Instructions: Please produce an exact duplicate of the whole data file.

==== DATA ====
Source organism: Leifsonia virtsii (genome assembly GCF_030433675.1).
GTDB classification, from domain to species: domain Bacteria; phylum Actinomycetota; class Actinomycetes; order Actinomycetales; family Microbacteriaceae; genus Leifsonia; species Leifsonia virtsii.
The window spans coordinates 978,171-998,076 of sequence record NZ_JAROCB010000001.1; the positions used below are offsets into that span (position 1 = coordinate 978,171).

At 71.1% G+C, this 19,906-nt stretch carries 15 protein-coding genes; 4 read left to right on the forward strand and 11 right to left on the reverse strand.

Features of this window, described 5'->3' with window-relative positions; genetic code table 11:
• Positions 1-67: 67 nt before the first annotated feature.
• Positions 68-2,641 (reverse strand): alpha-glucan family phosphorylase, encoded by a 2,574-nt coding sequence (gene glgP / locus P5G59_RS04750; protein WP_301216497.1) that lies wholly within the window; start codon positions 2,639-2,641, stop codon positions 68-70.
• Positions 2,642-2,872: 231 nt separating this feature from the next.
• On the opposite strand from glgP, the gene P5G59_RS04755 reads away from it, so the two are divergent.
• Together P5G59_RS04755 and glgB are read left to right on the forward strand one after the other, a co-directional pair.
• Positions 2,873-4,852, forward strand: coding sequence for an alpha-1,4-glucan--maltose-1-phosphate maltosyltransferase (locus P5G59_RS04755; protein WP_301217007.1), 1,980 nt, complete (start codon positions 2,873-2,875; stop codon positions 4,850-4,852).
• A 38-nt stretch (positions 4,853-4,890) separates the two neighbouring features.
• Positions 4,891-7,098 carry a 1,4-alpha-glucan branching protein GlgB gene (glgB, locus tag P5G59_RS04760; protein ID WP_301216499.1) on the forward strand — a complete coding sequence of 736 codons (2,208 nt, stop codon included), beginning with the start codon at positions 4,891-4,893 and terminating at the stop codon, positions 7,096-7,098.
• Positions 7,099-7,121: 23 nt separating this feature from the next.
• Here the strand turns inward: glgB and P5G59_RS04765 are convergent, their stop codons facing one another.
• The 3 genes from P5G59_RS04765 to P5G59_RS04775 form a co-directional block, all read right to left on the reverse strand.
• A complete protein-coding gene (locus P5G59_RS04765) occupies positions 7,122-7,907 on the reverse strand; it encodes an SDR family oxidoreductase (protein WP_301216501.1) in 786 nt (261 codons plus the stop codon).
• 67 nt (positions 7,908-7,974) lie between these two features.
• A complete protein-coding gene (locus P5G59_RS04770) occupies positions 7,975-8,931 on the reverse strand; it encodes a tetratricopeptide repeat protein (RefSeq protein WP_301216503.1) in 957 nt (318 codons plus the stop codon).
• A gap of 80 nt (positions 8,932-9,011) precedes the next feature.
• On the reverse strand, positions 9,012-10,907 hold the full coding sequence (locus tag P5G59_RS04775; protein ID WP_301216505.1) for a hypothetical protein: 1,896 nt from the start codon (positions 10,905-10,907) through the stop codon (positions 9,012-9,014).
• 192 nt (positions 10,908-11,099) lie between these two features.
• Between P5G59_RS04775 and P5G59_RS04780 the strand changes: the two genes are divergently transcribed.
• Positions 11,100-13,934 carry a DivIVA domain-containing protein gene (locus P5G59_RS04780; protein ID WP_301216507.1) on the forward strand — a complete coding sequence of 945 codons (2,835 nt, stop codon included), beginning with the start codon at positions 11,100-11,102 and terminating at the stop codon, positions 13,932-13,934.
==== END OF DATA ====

Source organism: Leifsonia virtsii (genome assembly GCF_030433675.1).
GTDB classification, from domain to species: domain Bacteria; phylum Actinomycetota; class Actinomycetes; order Actinomycetales; family Microbacteriaceae; genus Leifsonia; species Leifsonia virtsii.
The window spans coordinates 978,171-998,076 of sequence record NZ_JAROCB010000001.1; the positions used below are offsets into that span (position 1 = coordinate 978,171).

At 71.1% G+C, this 19,906-nt stretch carries 15 protein-coding genes; 4 read left to right on the forward strand and 11 right to left on the reverse strand.

Features of this window, described 5'->3' with window-relative positions; genetic code table 11:
• Positions 1-67: 67 nt before the first annotated feature.
• Positions 68-2,641 (reverse strand): alpha-glucan family phosphorylase, encoded by a 2,574-nt coding sequence (gene glgP / locus P5G59_RS04750; protein WP_301216497.1) that lies wholly within the window; start codon positions 2,639-2,641, stop codon positions 68-70.
• Positions 2,642-2,872: 231 nt separating this feature from the next.
• On the opposite strand from glgP, the gene P5G59_RS04755 reads away from it, so the two are divergent.
• Together P5G59_RS04755 and glgB are read left to right on the forward strand one after the other, a co-directional pair.
• Positions 2,873-4,852, forward strand: coding sequence for an alpha-1,4-glucan--maltose-1-phosphate maltosyltransferase (locus P5G59_RS04755; protein WP_301217007.1), 1,980 nt, complete (start codon positions 2,873-2,875; stop codon positions 4,850-4,852).
• A 38-nt stretch (positions 4,853-4,890) separates the two neighbouring features.
• Positions 4,891-7,098 carry a 1,4-alpha-glucan branching protein GlgB gene (glgB, locus tag P5G59_RS04760; protein ID WP_301216499.1) on the forward strand — a complete coding sequence of 736 codons (2,208 nt, stop codon included), beginning with the start codon at positions 4,891-4,893 and terminating at the stop codon, positions 7,096-7,098.
• Positions 7,099-7,121: 23 nt separating this feature from the next.
• Here the strand turns inward: glgB and P5G59_RS04765 are convergent, their stop codons facing one another.
• The 3 genes from P5G59_RS04765 to P5G59_RS04775 form a co-directional block, all read right to left on the reverse strand.
• A complete protein-coding gene (locus P5G59_RS04765) occupies positions 7,122-7,907 on the reverse strand; it encodes an SDR family oxidoreductase (protein WP_301216501.1) in 786 nt (261 codons plus the stop codon).
• 67 nt (positions 7,908-7,974) lie between these two features.
• A complete protein-coding gene (locus P5G59_RS04770) occupies positions 7,975-8,931 on the reverse strand; it encodes a tetratricopeptide repeat protein (RefSeq protein WP_301216503.1) in 957 nt (318 codons plus the stop codon).
• A gap of 80 nt (positions 8,932-9,011) precedes the next feature.
• On the reverse strand, positions 9,012-10,907 hold the full coding sequence (locus tag P5G59_RS04775; protein ID WP_301216505.1) for a hypothetical protein: 1,896 nt from the start codon (positions 10,905-10,907) through the stop codon (positions 9,012-9,014).
• 192 nt (positions 10,908-11,099) lie between these two features.
• Between P5G59_RS04775 and P5G59_RS04780 the strand changes: the two genes are divergently transcribed.
• Positions 11,100-13,934 carry a DivIVA domain-containing protein gene (locus P5G59_RS04780; protein ID WP_301216507.1) on the forward strand — a complete coding sequence of 945 codons (2,835 nt, stop codon included), beginning with the start codon at positions 11,100-11,102 and terminating at the stop codon, positions 13,932-13,934.